Gujarati Film 'Bhanwar' Goes to Charlotte Asian Film Festival This Year!

It is a proud moment for Ahmedabad as Gujarati film Bhanwar is declared an official entry for CAFF. Director Aditi Thakor shares thoughts on her film.

Image source: Bhanwar’s Facebook page

Celebrating the culture of Asian Americans in the US, the Asian Pacific American Heritage Month of May has been a fixture in the country since many years. Coming ahead of this is the second edition of the Charlotte Asian Film Festival, which is again opening the cultural doors for its USA audience. From March 23 to 24, the Festival will take place at the main campus of the University of North Carolina at Charlotte.

Last year, having screened nine official Asian films in 8 languages, the festival became a catalyst for movies like the Nepali film White Sun and the Korean creation Right Now, Wrong Then to reach out to a global audience. The Asian-American communities of North Carolina, the Charlotte Asian Heritage Association and have partnered together to bring this Festival to Charlotte.

It is a proud moment for Ahmedabad as Gujarati film Bhanwar has been declared as the first official entry for CAFF in its second edition. The local film narrates a story of tradition meeting modernity, through the tale of a puppeteer who wants to achieve stardom, rather than continuing his traditional legacies. Here is Director Aditi Thakor as she talks to us about herself and the film.

The central theme of the plot revolves around tradition merging with modernity. In your opinion, do you believe this is how traditional art and practices can survive?

A: The story is about a young boy who is struggling to fulfill his dream with zeal. My central theme revolves around finding oneself, while still surviving in the indigenous culture.


You have invested half-a-decade of your time in seeing this film come alive. How did you find zeal for such intense commitment? And now that the film is out, is there a sense of void?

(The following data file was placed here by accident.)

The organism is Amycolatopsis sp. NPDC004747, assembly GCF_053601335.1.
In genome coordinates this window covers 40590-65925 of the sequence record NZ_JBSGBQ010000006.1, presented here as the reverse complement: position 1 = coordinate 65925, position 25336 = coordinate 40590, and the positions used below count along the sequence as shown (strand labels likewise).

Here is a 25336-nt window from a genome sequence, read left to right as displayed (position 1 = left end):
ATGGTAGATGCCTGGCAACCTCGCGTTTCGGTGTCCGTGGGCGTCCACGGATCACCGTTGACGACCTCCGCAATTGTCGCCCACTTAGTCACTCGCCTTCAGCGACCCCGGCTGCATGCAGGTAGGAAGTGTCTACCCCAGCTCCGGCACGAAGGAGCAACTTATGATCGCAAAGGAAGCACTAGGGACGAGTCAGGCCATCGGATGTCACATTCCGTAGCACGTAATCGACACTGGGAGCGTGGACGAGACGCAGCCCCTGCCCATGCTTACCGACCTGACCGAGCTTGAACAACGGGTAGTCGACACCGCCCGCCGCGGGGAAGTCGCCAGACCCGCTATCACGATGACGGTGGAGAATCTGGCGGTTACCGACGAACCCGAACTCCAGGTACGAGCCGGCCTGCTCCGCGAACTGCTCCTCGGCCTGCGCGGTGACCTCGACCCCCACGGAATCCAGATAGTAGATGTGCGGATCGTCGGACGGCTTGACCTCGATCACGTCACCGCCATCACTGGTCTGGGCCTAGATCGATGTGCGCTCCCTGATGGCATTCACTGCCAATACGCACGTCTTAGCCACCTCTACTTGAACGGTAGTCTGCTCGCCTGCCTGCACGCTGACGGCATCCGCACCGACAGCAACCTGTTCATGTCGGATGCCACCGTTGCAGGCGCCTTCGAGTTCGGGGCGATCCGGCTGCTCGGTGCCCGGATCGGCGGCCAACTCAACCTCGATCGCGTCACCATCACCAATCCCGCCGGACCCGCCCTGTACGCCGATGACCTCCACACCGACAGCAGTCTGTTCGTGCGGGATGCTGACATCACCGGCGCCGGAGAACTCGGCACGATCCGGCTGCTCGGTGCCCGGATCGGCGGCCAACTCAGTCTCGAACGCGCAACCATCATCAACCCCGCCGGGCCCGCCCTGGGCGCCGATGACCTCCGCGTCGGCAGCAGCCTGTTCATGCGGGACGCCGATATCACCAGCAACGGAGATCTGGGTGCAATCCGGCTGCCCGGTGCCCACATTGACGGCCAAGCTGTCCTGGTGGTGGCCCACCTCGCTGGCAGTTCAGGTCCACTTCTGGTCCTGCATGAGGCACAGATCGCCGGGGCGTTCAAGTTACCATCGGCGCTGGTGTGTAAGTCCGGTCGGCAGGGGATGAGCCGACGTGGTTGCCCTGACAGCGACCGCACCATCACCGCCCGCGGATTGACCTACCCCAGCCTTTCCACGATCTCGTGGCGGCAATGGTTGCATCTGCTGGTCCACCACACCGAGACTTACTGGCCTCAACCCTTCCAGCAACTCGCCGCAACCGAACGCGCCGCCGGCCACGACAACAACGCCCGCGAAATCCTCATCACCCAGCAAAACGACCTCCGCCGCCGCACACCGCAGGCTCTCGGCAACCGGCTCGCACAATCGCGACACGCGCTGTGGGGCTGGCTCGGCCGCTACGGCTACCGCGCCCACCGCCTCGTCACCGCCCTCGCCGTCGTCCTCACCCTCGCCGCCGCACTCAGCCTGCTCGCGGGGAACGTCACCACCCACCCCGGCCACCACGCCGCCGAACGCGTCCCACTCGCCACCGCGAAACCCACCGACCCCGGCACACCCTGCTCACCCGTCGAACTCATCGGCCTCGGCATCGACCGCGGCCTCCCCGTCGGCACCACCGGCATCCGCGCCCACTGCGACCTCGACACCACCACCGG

A: There is a dialogue in my film that says – ગમતું કામ જીવનમાં પ્રાણવાયુ નું કામ કરે છે. જીવીએ તો બધા છીએ પણ ગમતું કામ આપણને જીવતા રાખે છે. The dialogues suggest the pedagogy of my life, which starts with loving my work, and progresses with the motto: ‘Do what you love, and don’t just love what you do’.  The void is currently invisible as I am expecting the magnum opus work of Bhanwar to still take me to places.


We just got the news that Bhanwar is an official selection at the Charlotte Asian Film Festival. How do you think the story will resonate with non-Indian audiences? 

A: The film is about the journey of a young man who is in a dilemma about what to become in life. It resonates a lot with the current condition of youngsters living in any corner of the world. My observations say that world audiences possess an immense curiosity to explore culture and heritage from other societies. I received an email from Carol, a 71-year-old film connoisseur residing in the USA who is unknown to me. The lady is a fan of the melodies of Bhanwar, about which she learnt from the internet, and is still in regular touch with me. This is why I think people will enjoy every sequence of the film while watching it.


What next? Please tell us about projects that are in the pipeline at your production house Broken Box Filmz?

With the help of my partner Yogender Kumar, the visual promotions creator and sound designer of Bhanwar, the production house is already engaged in creating corporate films and documentaries. We are planning on launching a new batch of film workshops, and a commercial Hindi and Gujarati film soon.


Just like the filmmaker we at CY too are excited to witness the reception of ‘Bhanwar’ at Charlotte Asian Film Festival. The filmmakers are planning to make the film accessible to many more cities of US. Keep watching this space for updates on Bhanwar in US.

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